If you happen to have a son who has an older sibling, you’re in for a wild ride! According to researchers, second-born children, particularly sons, are more likely to end up in jail, become juvenile delinquents or get suspended.
According to a study led by economist Joseph Doyle, the ‘curse’ of the second child may be more than just an old wives’ tale. The research revealed that second-born children, and more specifically sons, have a 25% to 40% increased chance of getting into serious trouble at school or with the law, when compared to the first-born child in their family. Ouch!
The researchers delved through a huge amount of data, which came from two different areas – Florida and Denmark. And when it came to crime and delinquency, the numbers were damning.
“I find the results to be remarkable that the second-born children, compared to their older siblings, are much more likely to end up in prison, much more likely to get suspended in school, enter juvenile delinquency,” Joseph Doyle told NPR.
“Across all these outcomes, we’re getting 25 to 40% increases in the likelihood of these outcomes just by comparing a second-born sibling compared to a first-born.”
So why is there such a difference in behaviour between first and second-born brothers?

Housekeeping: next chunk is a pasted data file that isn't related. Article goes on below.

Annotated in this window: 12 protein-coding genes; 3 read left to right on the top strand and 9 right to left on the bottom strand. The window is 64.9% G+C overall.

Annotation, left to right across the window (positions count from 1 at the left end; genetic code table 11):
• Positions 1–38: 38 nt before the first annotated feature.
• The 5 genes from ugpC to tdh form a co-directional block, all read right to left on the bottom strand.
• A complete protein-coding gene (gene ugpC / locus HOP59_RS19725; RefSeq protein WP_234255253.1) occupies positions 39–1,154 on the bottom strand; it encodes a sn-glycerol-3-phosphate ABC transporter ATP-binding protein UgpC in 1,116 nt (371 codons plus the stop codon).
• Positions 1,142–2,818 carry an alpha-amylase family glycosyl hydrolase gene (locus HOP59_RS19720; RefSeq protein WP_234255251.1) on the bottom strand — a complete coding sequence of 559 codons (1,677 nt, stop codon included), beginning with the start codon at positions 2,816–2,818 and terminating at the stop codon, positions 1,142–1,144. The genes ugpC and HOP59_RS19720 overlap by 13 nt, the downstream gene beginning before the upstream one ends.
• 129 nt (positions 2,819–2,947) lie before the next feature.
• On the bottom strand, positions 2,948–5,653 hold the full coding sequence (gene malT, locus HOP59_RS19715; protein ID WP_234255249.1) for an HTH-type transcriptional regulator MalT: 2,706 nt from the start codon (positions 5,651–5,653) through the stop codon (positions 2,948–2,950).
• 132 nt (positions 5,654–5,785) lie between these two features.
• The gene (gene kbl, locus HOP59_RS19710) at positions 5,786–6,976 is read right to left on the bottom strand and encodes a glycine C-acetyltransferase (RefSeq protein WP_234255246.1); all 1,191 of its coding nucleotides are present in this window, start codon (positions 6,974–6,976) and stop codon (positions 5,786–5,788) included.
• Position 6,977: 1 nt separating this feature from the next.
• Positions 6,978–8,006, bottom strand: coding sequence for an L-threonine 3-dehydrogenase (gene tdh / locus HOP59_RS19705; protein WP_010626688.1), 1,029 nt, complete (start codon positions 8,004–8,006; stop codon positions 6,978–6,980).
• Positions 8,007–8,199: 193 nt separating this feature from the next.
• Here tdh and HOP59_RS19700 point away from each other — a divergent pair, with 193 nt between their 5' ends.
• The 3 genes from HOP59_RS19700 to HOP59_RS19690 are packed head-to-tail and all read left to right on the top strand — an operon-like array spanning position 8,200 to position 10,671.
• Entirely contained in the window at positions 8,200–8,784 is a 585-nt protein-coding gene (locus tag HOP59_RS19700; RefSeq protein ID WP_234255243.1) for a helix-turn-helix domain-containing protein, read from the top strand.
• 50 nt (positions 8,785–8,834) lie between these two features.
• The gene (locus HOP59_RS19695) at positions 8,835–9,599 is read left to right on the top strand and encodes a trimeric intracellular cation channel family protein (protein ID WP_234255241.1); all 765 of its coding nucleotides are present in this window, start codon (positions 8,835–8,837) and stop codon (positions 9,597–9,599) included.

Joseph says the first-born son has adult role models. But the same can’t be said for the next child.
“The second, later-born children have role models who are slightly irrational two-year-olds, you know, their older siblings. Both the parental investments are different, and the sibling influences probably contribute to these differences we see in labour market and what we find in delinquency. It’s just very difficult to separate those two things because they happen at the same time.”
There has been previous research indicating that first-born children do better at school, have higher IQs and often earn more money, but this study was the first that uncovered how naughty second-born kids are.
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